The Anxious Generation

I recently read Jonathan Haidt’s book The Anxious Generation: How the Great Rewiring of Childhood Is Causing an Epidemic of Mental Illness. Haidt is a social psychologist who teaches at New York University’s Stern School of Business. Two of his notable previous books are The Righteous Mind and The Coddling of the American Mind. I have followed some of his work on his Substack After Babel.

In The Anxious Generation, Haidt connects the precipitous decline in the mental health of teenagers that began around 2010 with the emergence of the smartphone and the demise of play-based childhood. Haidt draws upon numerous studies to argue that the current mental health epidemic is directly connected to how smartphones are rewiring childhood. (Some reviewers have suggested that Haidt is confusing correlation with causation. This is an important charge to consider. Although the reviews, I have seen have not provided a robust engagement with Haidt’s data nor posited a convincing alternative explanation.)

Haidt maintains that the combination of increasing prevalent styles of helicopter parenting, which Haidt calls “safetyism,” with the rise of the phone-based childhood has proved to be a toxic brew when it comes to the pyschological, social, and emotional development of children. Safetyism curtails the opportunities children have to deal with risk, conflict and frustration (94). While smartphones contribute to “four foundational harms”: social deprivation, sleep deprivation, attention fragmentation, and addiction (ch. 5). Haidt suggests these harms manifest themselves in different forms in the lives of boys and girls. Social media is the main threat to young women (ch. 6), while video game platforms and pornography have become black holes for young men (ch. 7).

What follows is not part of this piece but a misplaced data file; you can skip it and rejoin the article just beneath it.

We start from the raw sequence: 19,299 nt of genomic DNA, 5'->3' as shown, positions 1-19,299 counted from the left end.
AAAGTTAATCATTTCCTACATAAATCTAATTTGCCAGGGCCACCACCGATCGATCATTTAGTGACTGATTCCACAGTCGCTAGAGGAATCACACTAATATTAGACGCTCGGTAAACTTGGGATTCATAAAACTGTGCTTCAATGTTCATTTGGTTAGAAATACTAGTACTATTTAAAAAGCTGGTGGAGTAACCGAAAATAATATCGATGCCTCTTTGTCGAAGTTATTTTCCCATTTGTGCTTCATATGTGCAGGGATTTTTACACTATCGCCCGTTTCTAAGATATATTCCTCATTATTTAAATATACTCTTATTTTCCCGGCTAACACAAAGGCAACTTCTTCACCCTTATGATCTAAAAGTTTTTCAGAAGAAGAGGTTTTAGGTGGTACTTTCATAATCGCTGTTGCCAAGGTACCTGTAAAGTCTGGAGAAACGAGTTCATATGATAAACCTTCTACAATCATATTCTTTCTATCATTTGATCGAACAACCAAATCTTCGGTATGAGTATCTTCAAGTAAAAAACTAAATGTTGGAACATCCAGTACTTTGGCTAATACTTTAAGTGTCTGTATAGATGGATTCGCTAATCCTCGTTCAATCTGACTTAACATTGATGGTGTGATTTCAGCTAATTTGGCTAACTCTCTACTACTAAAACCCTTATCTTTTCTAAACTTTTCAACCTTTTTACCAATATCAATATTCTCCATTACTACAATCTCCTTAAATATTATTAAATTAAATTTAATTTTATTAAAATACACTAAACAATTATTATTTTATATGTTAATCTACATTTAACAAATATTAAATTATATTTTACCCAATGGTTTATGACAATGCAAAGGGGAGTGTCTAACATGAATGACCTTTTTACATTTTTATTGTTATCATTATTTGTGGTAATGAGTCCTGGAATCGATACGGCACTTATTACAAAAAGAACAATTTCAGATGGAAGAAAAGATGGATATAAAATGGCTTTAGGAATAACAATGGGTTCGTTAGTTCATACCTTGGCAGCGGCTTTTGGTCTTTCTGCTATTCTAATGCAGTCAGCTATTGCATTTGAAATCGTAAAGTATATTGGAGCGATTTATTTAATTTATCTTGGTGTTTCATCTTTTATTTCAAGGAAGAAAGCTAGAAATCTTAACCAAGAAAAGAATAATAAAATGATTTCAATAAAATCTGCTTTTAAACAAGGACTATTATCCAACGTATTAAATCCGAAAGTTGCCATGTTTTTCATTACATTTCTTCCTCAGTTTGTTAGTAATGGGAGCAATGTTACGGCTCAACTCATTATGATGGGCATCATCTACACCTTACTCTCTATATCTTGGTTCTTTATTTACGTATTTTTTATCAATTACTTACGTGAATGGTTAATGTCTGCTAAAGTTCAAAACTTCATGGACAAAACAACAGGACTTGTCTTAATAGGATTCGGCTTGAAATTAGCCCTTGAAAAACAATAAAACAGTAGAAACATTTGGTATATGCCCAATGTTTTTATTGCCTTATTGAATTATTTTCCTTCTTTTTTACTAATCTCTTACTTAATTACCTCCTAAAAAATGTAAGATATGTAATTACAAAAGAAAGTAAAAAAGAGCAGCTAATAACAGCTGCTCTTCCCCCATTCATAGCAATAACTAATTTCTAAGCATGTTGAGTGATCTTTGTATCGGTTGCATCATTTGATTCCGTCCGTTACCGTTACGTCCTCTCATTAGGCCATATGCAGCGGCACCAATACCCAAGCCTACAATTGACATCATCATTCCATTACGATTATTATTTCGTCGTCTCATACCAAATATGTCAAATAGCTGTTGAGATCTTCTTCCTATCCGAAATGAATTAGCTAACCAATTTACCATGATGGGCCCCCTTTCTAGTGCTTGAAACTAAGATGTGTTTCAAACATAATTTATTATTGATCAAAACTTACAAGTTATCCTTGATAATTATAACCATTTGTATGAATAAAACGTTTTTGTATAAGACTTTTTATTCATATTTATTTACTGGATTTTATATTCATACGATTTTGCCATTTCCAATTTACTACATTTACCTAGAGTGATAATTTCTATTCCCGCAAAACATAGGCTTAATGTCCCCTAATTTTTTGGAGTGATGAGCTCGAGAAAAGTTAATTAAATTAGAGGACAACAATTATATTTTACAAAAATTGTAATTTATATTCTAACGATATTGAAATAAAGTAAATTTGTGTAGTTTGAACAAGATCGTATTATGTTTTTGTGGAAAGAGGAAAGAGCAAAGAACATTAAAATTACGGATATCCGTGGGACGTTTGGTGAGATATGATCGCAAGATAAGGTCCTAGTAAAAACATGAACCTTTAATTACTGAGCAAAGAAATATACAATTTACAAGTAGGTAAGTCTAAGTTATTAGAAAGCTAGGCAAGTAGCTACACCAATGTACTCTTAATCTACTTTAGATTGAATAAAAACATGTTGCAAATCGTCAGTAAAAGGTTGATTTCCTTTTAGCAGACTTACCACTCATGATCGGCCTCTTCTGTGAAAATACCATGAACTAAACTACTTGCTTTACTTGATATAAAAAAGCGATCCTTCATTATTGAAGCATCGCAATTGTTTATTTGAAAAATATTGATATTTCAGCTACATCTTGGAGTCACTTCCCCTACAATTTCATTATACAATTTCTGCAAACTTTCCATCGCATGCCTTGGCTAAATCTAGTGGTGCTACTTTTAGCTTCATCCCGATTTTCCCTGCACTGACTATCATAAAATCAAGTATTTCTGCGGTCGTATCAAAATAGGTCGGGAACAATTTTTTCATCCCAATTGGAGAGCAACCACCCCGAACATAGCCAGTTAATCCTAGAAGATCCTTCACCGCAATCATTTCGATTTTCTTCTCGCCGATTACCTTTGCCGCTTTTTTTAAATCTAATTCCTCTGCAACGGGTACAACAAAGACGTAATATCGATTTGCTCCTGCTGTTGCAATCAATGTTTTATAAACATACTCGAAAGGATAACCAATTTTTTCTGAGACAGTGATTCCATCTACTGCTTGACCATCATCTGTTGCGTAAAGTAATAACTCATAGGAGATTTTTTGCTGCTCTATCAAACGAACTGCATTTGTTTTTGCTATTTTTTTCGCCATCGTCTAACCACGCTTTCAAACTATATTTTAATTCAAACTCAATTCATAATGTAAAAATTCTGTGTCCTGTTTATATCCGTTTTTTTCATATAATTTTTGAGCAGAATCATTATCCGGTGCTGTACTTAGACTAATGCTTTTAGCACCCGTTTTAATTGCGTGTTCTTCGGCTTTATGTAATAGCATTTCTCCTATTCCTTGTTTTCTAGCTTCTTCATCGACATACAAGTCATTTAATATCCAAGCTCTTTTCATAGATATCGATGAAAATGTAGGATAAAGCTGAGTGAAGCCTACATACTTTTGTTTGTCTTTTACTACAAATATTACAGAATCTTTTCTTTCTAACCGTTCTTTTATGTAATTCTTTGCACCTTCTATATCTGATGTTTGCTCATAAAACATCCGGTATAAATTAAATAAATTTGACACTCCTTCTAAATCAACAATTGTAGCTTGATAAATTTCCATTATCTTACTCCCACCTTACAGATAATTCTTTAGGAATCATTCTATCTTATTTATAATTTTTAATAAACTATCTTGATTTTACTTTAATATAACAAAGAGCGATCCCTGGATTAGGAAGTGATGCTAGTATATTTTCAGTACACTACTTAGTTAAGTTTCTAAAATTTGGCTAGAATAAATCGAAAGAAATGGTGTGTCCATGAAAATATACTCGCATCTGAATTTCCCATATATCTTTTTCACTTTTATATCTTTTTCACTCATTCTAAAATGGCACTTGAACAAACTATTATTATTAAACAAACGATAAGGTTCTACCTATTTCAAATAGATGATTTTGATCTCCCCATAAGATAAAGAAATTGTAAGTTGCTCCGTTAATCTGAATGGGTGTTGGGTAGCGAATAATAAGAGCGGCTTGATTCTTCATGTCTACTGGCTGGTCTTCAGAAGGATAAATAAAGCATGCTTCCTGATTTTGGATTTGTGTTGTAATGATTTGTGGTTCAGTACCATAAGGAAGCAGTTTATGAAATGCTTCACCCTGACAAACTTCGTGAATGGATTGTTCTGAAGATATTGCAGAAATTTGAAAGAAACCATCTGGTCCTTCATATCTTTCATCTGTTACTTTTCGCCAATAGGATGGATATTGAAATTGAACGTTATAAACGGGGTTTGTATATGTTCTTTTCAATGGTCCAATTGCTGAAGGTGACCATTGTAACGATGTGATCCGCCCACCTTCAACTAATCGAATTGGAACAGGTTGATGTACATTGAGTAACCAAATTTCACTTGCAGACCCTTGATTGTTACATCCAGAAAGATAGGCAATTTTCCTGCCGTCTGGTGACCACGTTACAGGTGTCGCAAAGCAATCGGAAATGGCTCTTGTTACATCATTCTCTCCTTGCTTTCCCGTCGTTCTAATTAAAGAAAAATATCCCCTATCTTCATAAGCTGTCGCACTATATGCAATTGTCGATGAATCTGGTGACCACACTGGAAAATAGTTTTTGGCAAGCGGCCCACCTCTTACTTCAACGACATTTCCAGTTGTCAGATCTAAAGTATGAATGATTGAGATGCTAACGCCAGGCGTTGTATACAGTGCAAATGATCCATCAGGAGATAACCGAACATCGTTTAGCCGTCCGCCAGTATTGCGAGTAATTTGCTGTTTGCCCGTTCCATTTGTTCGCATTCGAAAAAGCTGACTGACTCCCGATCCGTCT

The second half of the book is a call to action and consists of a number of practical steps that concerned parents and educators can take to alleviate the mental suffering that has resulted from the great rewiring. At it’s most basic level, Haidt’s proposals can be boiled down to the following four principles:

1. No smartphones before high school.

2. No social media before 16

3. Phone-free schools

4. Far more unsupervised play and childhood independence. (290)

One of the things that I found to be particularly fascinating in this part of the book was Haidt’s framing of the matter as a spiritual crisis, even though Haidt himself identifies as an atheist (ch. 8). (Interestingly, another atheist, Richard Dawkins, has also recently attempted to claim a use for Christianity, by identifying as a “cultural Christian,” while continuing to deny Christianity’s core theological convictions.) Haidt sounds rather Augustinian when he postulates, “There is a hole, an emptiness in us all, that we strive to fill.  If it doesn’t get filled with something noble and elevated, modern society will quickly pump it full of garbage.  That has been true since the beginning of the age of mass media, but the garbage pump got 100 times more powerful in the 2010s” (216).

The Anxious Generation is a timely and fascinating book, whose arguments and proposals merit wide and deep discussion. Parents, educators, and anyone with a stake in the wellbeing of today’s and tomorrow’s teenagers would be well served by reading it.

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